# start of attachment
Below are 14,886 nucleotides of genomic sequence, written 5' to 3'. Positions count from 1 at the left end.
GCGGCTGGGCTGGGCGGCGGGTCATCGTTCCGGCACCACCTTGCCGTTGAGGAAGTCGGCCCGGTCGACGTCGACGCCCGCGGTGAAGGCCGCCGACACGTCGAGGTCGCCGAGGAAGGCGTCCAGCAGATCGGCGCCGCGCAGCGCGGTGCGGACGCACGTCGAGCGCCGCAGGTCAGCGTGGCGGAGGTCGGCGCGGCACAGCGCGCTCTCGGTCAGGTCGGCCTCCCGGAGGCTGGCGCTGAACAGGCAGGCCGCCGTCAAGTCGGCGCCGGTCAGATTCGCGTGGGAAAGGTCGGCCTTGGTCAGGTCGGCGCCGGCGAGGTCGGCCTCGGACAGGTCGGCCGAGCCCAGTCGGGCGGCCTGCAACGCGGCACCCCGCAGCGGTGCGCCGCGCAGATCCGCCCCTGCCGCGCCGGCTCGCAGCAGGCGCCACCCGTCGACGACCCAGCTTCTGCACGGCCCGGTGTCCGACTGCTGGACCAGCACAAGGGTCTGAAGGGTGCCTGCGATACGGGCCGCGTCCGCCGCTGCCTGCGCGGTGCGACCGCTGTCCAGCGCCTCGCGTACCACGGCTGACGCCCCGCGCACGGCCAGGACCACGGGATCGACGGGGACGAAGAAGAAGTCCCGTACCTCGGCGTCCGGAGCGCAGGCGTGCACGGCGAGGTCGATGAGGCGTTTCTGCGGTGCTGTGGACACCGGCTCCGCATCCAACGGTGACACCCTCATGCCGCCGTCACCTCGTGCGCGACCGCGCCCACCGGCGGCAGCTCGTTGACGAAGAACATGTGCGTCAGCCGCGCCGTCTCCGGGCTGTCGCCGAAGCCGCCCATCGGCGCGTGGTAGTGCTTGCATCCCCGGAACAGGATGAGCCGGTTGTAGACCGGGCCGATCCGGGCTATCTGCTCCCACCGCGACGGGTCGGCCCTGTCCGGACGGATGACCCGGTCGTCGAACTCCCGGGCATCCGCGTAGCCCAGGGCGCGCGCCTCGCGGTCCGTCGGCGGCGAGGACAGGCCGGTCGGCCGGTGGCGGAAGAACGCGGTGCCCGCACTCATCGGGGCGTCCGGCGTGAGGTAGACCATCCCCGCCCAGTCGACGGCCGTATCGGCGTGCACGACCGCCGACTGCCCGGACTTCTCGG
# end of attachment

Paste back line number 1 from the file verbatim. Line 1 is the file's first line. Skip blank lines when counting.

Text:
Below are 14,886 nucleotides of genomic sequence, written 5' to 3'. Positions count from 1 at the left end.